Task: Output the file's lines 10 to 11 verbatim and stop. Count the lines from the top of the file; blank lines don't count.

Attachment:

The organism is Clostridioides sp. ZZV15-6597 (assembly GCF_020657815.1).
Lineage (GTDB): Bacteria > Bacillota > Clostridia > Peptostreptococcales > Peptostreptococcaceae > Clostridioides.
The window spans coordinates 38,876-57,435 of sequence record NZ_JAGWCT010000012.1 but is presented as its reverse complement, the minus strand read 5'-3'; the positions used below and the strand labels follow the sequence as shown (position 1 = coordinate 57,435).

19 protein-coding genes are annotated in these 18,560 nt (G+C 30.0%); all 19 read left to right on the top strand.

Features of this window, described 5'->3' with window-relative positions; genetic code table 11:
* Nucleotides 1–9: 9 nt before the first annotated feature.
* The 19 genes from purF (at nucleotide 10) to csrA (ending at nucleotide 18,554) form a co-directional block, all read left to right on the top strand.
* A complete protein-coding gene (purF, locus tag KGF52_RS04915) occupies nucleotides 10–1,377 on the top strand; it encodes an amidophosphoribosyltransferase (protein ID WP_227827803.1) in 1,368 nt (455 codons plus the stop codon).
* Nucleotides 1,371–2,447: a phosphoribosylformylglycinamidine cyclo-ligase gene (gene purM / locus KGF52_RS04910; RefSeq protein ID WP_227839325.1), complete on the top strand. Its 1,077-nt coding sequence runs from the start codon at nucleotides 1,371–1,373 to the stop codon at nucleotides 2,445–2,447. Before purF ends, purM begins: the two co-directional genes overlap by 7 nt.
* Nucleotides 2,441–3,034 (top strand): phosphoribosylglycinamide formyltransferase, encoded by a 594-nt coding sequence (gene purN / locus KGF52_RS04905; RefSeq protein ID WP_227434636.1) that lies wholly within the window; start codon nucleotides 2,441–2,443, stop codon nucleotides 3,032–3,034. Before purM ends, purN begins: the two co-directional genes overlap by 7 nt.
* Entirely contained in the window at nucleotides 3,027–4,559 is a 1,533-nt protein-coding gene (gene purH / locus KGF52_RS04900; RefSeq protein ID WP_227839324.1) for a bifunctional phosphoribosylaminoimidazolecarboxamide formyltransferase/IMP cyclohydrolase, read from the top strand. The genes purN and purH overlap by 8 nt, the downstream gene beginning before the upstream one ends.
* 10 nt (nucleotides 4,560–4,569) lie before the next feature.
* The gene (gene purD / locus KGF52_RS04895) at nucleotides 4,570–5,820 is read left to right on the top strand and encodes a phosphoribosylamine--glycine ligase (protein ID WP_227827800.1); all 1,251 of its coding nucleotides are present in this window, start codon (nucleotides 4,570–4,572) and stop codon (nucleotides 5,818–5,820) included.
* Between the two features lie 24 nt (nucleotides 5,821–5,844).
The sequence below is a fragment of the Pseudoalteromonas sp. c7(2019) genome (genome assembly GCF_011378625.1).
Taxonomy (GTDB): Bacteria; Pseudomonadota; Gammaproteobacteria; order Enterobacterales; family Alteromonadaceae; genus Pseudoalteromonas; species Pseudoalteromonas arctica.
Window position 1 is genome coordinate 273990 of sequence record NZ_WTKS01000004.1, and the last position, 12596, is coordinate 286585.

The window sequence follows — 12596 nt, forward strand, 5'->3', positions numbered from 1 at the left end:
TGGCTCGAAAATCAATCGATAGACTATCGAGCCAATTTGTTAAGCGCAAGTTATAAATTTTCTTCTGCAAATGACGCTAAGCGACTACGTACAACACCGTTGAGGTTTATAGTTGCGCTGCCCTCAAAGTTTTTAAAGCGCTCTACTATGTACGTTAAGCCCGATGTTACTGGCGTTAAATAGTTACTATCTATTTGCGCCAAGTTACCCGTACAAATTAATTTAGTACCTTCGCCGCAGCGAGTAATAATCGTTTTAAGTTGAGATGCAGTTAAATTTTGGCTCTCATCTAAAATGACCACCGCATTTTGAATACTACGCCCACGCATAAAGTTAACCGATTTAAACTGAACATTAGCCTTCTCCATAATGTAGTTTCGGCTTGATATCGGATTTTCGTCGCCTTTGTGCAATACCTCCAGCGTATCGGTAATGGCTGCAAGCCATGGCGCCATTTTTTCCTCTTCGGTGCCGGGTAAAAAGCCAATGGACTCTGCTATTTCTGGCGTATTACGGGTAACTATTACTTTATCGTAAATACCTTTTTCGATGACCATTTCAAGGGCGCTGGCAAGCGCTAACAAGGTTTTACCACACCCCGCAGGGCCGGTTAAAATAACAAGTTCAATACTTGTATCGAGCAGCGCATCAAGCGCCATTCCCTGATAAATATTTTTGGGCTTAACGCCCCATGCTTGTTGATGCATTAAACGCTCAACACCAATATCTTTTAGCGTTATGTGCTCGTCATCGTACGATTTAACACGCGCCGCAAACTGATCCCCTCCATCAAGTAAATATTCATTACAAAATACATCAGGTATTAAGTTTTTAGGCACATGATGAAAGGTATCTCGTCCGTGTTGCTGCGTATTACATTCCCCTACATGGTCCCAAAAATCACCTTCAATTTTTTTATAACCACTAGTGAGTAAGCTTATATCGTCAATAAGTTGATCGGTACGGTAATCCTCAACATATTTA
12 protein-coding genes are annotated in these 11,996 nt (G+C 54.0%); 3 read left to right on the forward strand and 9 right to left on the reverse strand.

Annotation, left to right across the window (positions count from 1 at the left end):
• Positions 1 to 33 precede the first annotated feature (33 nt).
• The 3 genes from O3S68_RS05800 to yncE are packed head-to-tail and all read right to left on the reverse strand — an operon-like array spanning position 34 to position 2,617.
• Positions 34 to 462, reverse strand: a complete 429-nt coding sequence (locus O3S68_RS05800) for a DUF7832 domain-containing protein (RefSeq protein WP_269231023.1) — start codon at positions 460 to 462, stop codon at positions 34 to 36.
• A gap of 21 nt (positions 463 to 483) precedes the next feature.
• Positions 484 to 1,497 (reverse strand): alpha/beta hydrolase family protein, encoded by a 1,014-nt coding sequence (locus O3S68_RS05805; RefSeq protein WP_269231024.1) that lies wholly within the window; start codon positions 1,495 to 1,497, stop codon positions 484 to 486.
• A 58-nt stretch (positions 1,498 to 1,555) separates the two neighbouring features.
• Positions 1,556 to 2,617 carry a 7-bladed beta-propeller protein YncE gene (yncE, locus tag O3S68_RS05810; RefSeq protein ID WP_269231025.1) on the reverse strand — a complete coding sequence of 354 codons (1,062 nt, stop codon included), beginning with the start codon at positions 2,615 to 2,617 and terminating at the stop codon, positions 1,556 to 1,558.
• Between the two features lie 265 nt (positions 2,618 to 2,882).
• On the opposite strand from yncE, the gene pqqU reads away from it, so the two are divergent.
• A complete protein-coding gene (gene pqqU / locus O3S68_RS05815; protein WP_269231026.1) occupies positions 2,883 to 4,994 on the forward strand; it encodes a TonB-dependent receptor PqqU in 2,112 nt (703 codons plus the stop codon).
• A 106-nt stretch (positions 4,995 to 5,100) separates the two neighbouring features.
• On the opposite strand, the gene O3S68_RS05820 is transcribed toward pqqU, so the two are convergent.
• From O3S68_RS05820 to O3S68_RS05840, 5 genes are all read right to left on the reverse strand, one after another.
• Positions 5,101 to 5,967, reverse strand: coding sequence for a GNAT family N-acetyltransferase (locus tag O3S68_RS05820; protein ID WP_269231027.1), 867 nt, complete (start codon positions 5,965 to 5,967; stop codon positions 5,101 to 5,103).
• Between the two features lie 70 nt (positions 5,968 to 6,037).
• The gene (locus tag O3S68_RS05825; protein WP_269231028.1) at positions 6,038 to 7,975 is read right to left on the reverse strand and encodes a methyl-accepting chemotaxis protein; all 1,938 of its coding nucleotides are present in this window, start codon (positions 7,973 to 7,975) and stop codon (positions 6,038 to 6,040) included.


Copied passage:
* Nucleotides 2,441–3,034 (top strand): phosphoribosylglycinamide formyltransferase, encoded by a 594-nt coding sequence (gene purN / locus KGF52_RS04905; RefSeq protein ID WP_227434636.1) that lies wholly within the window; start codon nucleotides 2,441–2,443, stop codon nucleotides 3,032–3,034. Before purM ends, purN begins: the two co-directional genes overlap by 7 nt.
* Entirely contained in the window at nucleotides 3,027–4,559 is a 1,533-nt protein-coding gene (gene purH / locus KGF52_RS04900; RefSeq protein ID WP_227839324.1) for a bifunctional phosphoribosylaminoimidazolecarboxamide formyltransferase/IMP cyclohydrolase, read from the top strand. The genes purN and purH overlap by 8 nt, the downstream gene beginning before the upstream one ends.